NAMA won’t need dramatic increases in property values to avoid losses, Finance Minister Brian Lenihan told the Dáil.
The agency would require less than a 10% increase in current prices over the next decade to break even, he insisted.
NAMA will pay an estimated €54bn to acquire €77bn of property loans from the banks.
But the properties connected to the loans in question are worth only €47bn in the current market, meaning the State is paying €7bn above the odds.
Under the proposed payment system, the banks will get roughly 95% of the money for the loans – or €51.3bn – up front.
The remaining 5% – or €2.7bn – will be withheld until the Government is sure NAMA won’t make losses.
For that reason, the properties only have to rise to €51.3bn in value – an increase of less than 10% – to ensure NAMA breaks even, according to the Government’s projections.
In a speech that lasted roughly 43 minutes, the minister said members of the public were “understandably angry” not alone with bankers and developers but with the Government.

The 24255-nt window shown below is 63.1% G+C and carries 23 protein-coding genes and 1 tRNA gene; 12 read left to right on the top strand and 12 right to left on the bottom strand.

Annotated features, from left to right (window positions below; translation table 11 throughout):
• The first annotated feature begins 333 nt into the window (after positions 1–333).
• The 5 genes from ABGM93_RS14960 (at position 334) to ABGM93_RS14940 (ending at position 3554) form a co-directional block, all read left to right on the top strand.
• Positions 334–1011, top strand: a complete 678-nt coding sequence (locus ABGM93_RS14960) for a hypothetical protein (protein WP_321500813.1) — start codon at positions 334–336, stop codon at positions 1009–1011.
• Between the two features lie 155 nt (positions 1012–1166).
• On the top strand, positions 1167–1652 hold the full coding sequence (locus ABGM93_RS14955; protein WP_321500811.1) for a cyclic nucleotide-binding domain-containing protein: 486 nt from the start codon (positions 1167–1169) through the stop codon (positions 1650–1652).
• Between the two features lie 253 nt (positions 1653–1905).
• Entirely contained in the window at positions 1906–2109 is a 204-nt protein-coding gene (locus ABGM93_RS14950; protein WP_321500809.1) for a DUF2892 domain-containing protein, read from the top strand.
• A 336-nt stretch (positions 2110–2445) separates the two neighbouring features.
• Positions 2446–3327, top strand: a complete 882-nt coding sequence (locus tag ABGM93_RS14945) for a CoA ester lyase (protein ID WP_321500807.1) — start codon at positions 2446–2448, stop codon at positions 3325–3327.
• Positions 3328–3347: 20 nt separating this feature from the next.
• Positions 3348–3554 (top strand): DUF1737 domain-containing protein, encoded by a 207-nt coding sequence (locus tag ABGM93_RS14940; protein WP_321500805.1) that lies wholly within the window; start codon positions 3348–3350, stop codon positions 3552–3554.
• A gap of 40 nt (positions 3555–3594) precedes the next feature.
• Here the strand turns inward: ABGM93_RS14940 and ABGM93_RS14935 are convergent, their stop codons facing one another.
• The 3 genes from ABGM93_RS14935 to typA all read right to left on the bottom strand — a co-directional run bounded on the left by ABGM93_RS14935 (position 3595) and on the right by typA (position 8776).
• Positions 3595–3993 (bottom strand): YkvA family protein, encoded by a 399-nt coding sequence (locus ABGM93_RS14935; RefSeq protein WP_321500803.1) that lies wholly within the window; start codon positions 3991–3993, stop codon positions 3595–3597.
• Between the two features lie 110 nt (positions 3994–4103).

“Many ask why we are putting money into the banks while they endure the brunt of the difficult budgetary decisions which we must take. There is now unfortunately a breakdown of trust in the entire system.”
But the public “understands we cannot have economic recovery unless we fix our banking system”.
NAMA would facilitate the removal of higher-risk property loans that were hampering the banks’ ability to lend to businesses and households and thereby support economic activity, he said.
He admitted some of the banks would probably still need additional funding even after NAMA removes the property loans from their hands. The Government would step in to provide that funding if the banks could not raise it themselves, he pledged.
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